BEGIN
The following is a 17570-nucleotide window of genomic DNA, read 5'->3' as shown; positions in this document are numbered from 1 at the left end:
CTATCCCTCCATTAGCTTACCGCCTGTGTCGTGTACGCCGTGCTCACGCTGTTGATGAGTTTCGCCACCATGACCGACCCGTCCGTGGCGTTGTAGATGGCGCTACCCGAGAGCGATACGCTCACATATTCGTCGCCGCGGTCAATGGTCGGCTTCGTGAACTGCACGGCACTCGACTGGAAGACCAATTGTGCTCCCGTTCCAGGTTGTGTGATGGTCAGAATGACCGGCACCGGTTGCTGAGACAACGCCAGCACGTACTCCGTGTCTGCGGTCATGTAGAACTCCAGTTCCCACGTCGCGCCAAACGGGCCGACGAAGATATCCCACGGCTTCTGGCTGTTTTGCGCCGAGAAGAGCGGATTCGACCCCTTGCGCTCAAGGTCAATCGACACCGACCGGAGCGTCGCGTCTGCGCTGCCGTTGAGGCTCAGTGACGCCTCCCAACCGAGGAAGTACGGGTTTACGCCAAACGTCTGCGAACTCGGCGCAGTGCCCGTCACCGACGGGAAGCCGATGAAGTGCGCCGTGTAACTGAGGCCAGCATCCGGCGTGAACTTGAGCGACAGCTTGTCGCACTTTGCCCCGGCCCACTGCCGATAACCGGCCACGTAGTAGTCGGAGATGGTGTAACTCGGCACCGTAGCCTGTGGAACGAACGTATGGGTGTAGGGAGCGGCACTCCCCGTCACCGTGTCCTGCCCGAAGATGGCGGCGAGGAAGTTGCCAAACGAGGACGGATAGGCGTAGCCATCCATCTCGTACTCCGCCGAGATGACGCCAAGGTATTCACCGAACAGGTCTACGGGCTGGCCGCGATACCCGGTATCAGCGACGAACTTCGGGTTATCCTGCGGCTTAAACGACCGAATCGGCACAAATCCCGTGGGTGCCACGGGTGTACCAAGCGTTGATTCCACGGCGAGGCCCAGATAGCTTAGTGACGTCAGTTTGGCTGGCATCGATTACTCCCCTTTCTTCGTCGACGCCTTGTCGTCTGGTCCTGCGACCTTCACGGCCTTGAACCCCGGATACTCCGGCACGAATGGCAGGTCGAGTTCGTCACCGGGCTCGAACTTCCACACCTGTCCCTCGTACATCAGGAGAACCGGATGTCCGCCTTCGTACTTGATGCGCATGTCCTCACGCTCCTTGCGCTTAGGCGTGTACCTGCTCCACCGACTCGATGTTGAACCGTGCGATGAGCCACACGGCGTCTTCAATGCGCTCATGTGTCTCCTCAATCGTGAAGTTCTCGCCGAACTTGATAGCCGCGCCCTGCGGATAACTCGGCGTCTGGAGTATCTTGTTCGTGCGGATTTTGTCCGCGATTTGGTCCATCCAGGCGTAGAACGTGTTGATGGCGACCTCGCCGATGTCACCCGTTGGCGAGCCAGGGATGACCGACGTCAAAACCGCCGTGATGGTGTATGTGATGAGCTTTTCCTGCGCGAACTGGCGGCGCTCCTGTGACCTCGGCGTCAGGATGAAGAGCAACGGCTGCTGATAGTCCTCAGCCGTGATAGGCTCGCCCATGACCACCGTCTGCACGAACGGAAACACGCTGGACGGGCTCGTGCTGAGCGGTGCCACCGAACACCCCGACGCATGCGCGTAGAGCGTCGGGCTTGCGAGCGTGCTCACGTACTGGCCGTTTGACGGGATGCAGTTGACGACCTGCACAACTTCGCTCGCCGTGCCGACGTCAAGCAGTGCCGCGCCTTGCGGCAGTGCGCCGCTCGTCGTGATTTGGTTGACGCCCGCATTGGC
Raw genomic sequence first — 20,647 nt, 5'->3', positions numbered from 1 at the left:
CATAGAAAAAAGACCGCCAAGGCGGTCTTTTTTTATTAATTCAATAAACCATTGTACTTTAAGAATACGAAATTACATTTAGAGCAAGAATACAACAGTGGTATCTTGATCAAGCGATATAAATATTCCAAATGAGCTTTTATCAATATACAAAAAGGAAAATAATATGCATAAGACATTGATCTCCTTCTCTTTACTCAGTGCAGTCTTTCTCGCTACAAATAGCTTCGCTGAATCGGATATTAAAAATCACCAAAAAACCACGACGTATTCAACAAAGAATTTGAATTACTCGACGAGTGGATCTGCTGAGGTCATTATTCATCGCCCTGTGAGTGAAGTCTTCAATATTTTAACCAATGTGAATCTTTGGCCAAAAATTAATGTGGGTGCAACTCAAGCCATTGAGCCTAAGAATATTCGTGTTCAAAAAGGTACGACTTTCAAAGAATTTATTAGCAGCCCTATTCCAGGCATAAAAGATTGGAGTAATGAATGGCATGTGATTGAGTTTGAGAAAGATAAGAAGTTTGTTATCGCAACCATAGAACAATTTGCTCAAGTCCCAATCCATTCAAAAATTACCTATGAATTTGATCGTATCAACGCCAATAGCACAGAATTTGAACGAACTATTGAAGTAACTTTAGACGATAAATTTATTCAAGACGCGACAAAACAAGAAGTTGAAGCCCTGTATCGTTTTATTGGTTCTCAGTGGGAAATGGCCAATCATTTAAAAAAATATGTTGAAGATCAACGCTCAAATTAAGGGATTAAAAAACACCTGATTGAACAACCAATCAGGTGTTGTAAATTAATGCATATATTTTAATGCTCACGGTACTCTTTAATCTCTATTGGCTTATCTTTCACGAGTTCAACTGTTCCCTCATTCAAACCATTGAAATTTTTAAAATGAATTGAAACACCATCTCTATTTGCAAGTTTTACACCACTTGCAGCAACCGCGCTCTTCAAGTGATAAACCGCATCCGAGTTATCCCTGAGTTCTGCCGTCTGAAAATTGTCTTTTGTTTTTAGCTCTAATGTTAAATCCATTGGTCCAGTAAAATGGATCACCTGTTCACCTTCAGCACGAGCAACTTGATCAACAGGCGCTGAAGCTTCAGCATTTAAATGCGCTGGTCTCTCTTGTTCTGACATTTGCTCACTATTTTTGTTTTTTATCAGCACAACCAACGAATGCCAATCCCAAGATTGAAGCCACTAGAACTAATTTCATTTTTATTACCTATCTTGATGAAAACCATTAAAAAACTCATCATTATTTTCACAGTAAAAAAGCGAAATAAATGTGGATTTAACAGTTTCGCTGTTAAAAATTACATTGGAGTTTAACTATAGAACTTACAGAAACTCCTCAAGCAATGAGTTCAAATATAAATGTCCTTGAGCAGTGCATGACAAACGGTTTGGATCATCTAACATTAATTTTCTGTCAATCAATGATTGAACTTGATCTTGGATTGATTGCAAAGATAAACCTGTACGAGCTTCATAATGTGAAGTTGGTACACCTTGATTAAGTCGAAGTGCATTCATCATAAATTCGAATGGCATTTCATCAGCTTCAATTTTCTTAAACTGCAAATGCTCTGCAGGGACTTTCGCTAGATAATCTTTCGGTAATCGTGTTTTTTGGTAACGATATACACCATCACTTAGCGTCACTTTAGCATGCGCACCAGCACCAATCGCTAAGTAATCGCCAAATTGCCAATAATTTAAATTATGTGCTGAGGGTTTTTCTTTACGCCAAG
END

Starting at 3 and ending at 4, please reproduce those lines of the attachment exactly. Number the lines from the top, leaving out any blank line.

Raw genomic sequence first — 20,647 nt, 5'->3', positions numbered from 1 at the left:
CATAGAAAAAAGACCGCCAAGGCGGTCTTTTTTTATTAATTCAATAAACCATTGTACTTTAAGAATACGAAATTACATTTAGAGCAAGAATACAACAGTGGTATCTTGATCAAGCGATATAAATATTCCAAATGAGCTTTTATCAATATACAAAAAGGAAAATAATATGCATAAGACATTGATCTCCTTCTCTTTACTCAGTGCAGTCTTTCTCGCTACAAATAGCTTCGCTGAATCGGATATTAAAAATCACCAAAAAACCACGACGTATTCAACAAAGAATTTGAATTACTCGACGAGTGGATCTGCTGAGGTCATTATTCATCGCCCTGTGAGTGAAGTCTTCAATATTTTAACCAATGTGAATCTTTGGCCAAAAATTAATGTGGGTGCAACTCAAGCCATTGAGCCTAAGAATATTCGTGTTCAAAAAGGTACGACTTTCAAAGAATTTATTAGCAGCCCTATTCCAGGCATAAAAGATTGGAGTAATGAATGGCATGTGATTGAGTTTGAGAAAGATAAGAAGTTTGTTATCGCAACCATAGAACAATTTGCTCAAGTCCCAATCCATTCAAAAATTACCTATGAATTTGATCGTATCAACGCCAATAGCACAGAATTTGAACGAACTATTGAAGTAACTTTAGACGATAAATTTATTCAAGACGCGACAAAACAAGAAGTTGAAGCCCTGTATCGTTTTATTGGTTCTCAGTGGGAAATGGCCAATCATTTAAAAAAATATGTTGAAGATCAACGCTCAAATTAAGGGATTAAAAAACACCTGATTGAACAACCAATCAGGTGTTGTAAATTAATGCATATATTTTAATGCTCACGGTACTCTTTAATCTCTATTGGCTTATCTTTCACGAGTTCAACTGTTCCCTCATTCAAACCATTGAAATTTTTAAAATGAATTGAAACACCATCTCTATTTGCAAGTTTTACACCACTTGCAGCAACCGCGCTCTTCAAGTGATAAACCGCATCCGAGTTATCCCTGAGTTCTGCCGTCTGAAAATTGTCTTTTGTTTTTAGCTCTAATGTTAAATCCATTGGTCCAGTAAAATGGATCACCTGTTCACCTTCAGCACGAGCAACTTGATCAACAGGCGCTGAAGCTTCAGCATTTAAATGCGCTGGTCTCTCTTGTTCTGACATTTGCTCACTATTTTTGTTTTTTATCAGCACAACCAACGAATGCCAATCCCAAGATTGAAGCCACTAGAACTAATTTCATTTTTATTACCTATCTTGATGAAAACCATTAAAAAACTCATCATTATTTTCACAGTAAAAAAGCGAAATAAATGTGGATTTAACAGTTTCGCTGTTAAAAATTACATTGGAGTTTAACTATAGAACTTACAGAAACTCCTCAAGCAATGAGTTCAAATATAAATGTCCTTGAGCAGTGCATGACAAACGGTTTGGATCATCTAACATTAATTTTCTGTCAATCAATGATTGAACTTGATCTTGGATTGATTGCAAAGATAAACCTGTACGAGCTTCATAATGTGAAGTTGGTACACCTTGATTAAGTCGAAGTGCATTCATCATAAATTCGAATGGCATTTCATCAGCTTCAATTTTCTTAAACTGCAAATGCTCTGCAGGGACTTTCGCTAGATAATCTTTCGGTAATCGTGTTTTTTGGTAACGATATACACCATCACTTAGCGTCACTTTAGCATGCGCACCAGCACCAATCGCTAAGTAATCGCCAAATTGCCAATAATTTAAATTATGTGCTGAGGGTTTTTCTTTACGCCAAG